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Intake of methyl-related nutrients and risk of pancreatic cancer in a population-based case-control study in Minnesota

European Journal of Clinical Nutritionvolume 72pages11281135 (2018) | Download Citation



Folate, vitamin B6, vitamin B12, and methionine are involved in DNA synthesis and methylation and thus may modulate pancreatic cancer risk. We investigated these associations in a population-based case-control study conducted in 1994–1998.


Cases (n = 150) were identified from all hospitals in the metropolitan areas of the Twin Cities and the Mayo Clinic, Minnesota. Controls (n = 459) were selected randomly from the general population and were frequency matched to cases by age, sex, and race. Logistic regression was used to estimate odds ratios (OR) and 95% confidence intervals (95% CI) for risk of pancreatic cancer in relation to intake of nutrients considered.


Dietary intake of folate was associated with a reduced pancreatic cancer risk [OR (95% CI) for quartile (Q) 4 vs. Q1: 0.31 (0.12–0.78)]. A composite score (range from 2 to 8), reflecting combined dietary intake of folate and vitamin B6, was also inversely associated with pancreatic cancer risk [OR (95% CI) for Q4 vs. Q1: 0.24 (0.08–0.70)]. Null associations were found for intake of vitamin B12 and methionine.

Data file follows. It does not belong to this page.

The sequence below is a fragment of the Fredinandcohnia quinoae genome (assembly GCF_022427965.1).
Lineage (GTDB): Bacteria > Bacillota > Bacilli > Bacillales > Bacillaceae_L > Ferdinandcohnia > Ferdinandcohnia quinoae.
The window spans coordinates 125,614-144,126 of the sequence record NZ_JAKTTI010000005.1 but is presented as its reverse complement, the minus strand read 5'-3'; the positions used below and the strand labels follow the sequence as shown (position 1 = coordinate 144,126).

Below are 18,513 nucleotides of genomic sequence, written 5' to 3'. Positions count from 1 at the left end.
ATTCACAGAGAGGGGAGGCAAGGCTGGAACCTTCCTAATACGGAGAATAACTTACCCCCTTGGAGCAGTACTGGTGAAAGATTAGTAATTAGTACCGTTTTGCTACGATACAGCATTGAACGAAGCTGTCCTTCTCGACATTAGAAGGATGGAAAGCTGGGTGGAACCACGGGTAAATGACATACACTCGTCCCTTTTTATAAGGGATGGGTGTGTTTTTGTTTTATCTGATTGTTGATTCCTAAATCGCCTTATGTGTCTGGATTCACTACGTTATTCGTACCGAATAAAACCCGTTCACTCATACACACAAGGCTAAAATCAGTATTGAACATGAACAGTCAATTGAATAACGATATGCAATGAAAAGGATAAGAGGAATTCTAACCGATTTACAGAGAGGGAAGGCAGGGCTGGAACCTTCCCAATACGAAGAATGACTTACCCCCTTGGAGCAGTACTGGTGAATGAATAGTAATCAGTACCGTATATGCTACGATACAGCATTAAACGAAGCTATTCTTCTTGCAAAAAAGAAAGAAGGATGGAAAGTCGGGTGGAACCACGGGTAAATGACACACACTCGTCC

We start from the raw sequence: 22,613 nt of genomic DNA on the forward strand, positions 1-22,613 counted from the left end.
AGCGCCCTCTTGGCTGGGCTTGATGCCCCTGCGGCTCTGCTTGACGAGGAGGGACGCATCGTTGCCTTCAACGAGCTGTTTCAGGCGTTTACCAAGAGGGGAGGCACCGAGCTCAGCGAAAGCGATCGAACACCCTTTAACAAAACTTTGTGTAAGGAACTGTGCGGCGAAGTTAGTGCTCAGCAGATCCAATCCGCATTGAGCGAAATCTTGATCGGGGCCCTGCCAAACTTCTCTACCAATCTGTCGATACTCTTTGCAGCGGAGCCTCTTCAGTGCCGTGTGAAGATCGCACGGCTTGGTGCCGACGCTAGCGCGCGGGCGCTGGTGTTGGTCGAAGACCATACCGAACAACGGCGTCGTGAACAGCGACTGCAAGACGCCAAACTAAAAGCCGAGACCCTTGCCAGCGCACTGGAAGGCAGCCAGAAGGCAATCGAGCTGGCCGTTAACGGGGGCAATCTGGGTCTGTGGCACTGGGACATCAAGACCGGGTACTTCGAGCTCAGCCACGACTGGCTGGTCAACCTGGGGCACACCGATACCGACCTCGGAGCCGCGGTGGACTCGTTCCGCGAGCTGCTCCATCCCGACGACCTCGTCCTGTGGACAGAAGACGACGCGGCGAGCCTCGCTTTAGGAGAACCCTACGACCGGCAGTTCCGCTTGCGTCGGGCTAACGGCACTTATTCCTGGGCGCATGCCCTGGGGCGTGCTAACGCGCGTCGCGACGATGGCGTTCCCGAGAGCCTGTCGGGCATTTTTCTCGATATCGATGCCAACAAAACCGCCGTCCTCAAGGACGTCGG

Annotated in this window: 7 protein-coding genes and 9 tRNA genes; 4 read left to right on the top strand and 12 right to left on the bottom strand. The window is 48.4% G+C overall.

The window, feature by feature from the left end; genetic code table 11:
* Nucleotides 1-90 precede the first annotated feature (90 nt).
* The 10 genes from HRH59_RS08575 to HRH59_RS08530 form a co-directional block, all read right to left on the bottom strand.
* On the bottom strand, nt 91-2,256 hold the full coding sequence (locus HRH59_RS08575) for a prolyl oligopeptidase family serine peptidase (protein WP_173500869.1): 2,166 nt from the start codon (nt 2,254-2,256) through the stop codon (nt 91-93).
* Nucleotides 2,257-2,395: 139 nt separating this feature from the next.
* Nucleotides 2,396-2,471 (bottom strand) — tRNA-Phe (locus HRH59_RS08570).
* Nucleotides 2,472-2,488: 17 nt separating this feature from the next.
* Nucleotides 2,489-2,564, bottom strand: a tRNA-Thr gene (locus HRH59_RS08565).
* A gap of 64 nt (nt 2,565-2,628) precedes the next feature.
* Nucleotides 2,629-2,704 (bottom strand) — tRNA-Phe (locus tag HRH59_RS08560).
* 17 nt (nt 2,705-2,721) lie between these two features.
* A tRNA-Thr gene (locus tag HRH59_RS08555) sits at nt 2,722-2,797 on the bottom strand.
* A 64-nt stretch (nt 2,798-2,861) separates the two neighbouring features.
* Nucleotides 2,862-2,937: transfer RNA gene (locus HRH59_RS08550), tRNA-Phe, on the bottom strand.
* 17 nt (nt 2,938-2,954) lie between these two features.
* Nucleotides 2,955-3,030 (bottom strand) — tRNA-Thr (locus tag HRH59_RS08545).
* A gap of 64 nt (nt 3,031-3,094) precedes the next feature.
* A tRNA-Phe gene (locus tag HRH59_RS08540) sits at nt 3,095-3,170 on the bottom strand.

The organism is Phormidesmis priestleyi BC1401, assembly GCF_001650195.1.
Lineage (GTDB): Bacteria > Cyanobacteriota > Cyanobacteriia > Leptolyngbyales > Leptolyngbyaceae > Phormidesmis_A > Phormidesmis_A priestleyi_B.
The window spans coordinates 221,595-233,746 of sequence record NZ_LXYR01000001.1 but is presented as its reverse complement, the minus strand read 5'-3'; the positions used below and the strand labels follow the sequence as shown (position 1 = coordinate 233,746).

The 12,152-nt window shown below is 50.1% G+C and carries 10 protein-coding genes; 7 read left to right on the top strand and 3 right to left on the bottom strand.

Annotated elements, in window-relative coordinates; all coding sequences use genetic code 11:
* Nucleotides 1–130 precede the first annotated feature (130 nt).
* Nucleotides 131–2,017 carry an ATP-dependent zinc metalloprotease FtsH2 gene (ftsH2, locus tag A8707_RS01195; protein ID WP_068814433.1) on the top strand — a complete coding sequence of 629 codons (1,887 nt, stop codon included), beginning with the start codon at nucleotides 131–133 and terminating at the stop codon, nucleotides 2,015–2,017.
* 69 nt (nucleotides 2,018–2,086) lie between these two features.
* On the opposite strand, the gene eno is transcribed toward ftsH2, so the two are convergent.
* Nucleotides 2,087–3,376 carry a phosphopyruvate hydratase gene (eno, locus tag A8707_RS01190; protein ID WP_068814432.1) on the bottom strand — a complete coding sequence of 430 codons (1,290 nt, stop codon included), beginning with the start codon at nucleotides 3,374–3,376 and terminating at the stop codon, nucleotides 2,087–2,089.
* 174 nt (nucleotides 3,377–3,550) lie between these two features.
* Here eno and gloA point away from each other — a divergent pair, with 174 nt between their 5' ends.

Dietary folate intake was associated with a reduced pancreatic cancer risk, and this association became stronger when dietary intake of folate and vitamin B6 was combined in analysis.

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Research reported in this publication was supported by the National Institutes of Health (R01CA58697 to Dr. Kristin Anderson and T32CA117865 to Dr. Victoria Champion). The content is solely the responsibility of the authors and does not necessarily represent the official views of the National Institutes of Health.

Author information


  1. Department of Epidemiology, Indiana University Richard M. Fairbanks School of Public Health, Indianapolis, 1050 Wishard Boulevard, IN, 46202, USA

    • Andrew R. Marley
    • , Hao Fan
    • , Margaret L. Hoyt
    •  & Jianjun Zhang
  2. Division of Epidemiology and Community Health, School of Public Health, University of Minnesota, 420 Delaware Avenue SE, Minneapolis, MN, 55455, USA

    • Kristin E. Anderson
  3. Masonic Cancer Center, University of Minnesota, 425 East River Road, Minneapolis, MN, 55455, USA

    • Kristin E. Anderson
  4. Indiana University Melvin and Bren Simon Cancer Center, 535 Barnhill Drive, Indianapolis, IN, 46202, USA

    • Jianjun Zhang


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The authors declare that they have no conflict of interest.

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Correspondence to Jianjun Zhang.

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